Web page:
Looks good — tastes good, too

| 22 Feb 2012 | 08:22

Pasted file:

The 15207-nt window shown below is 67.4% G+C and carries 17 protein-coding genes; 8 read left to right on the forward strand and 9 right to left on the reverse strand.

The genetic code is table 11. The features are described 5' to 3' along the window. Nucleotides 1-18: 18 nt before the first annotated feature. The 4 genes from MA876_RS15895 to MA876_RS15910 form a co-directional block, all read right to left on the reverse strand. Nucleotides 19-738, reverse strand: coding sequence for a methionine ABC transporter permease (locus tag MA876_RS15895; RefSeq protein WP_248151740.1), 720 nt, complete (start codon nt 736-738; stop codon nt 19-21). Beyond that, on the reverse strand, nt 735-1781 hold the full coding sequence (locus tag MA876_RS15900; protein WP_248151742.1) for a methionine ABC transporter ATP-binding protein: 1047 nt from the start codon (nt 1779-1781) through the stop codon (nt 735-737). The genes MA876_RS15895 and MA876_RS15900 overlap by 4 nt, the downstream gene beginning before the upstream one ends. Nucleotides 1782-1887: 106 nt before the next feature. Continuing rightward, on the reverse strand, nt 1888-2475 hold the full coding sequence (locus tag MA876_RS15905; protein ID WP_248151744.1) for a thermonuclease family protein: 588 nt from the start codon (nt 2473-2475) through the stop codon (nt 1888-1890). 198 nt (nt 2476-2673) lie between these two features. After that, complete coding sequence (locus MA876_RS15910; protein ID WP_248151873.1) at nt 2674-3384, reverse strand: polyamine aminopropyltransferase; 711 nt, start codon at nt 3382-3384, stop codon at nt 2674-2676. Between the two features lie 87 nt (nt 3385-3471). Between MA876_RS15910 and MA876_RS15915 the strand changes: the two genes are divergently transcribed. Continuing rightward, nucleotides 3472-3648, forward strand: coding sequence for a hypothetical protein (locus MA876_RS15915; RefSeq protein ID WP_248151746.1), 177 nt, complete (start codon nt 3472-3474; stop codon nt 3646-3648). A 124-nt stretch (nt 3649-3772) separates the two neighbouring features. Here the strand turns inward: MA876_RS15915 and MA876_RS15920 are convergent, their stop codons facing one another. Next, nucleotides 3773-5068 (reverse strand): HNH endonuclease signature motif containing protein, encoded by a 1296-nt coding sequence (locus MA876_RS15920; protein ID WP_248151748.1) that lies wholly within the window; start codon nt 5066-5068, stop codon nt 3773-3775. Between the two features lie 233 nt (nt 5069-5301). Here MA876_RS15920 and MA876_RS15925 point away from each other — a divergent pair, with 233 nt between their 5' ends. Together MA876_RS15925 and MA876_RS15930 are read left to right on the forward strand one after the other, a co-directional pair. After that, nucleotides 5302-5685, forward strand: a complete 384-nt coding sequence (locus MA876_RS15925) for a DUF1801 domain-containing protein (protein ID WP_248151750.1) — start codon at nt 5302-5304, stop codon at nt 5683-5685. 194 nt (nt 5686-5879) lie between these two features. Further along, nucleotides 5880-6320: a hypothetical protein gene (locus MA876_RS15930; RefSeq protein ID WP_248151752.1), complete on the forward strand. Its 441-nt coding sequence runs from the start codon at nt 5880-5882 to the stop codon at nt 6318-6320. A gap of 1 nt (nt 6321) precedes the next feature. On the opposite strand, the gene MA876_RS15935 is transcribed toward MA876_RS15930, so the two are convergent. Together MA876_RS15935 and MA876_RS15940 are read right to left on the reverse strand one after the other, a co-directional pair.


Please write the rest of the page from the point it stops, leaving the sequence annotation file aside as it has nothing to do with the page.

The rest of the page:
It was the first time members of Sussex County Community College’s Hospitality Club tried to create edible centerpieces, but you wouldn’t know it from the results. They crew set to work in the commercial baking kitchen at the Sussex County Technical School, recently. All were volunteering their time for a community service project. Their arrangements ranged from simple to outrageously intricate. “If you are a chef in charge of the entire event’s meal you have to budget the amount of time you can spend carving fruit,” said technical school instructor Chad Gasiorek. “If you are working exclusively on the arrangements there is no limit to the detail you can include.” While some culinary artists may work with exotic hand- and even power-tools, Gasiorek sticks with the basics. “I can do the work with just three different sized knives,” he said. The students started out making bird figures from sliced apples and quickly moved on to the watermelons. The hardest part seemed to be getting up the courage to make the first cut. After that the melons were hollowed out and using paring knives, the detail work began. After three hours, the edible masterpieces were complete and ready to be donated to the Sussex County Adult Day Care Center, where they were served for lunch. The building blocks of edible centerpieces 8 watermelons 8 cantaloupes 6 honeydew melons 1 flat of strawberries 8 apples 6 pineapples 12 kiwis 2 pounds of green grapes 2 pounds of red grapes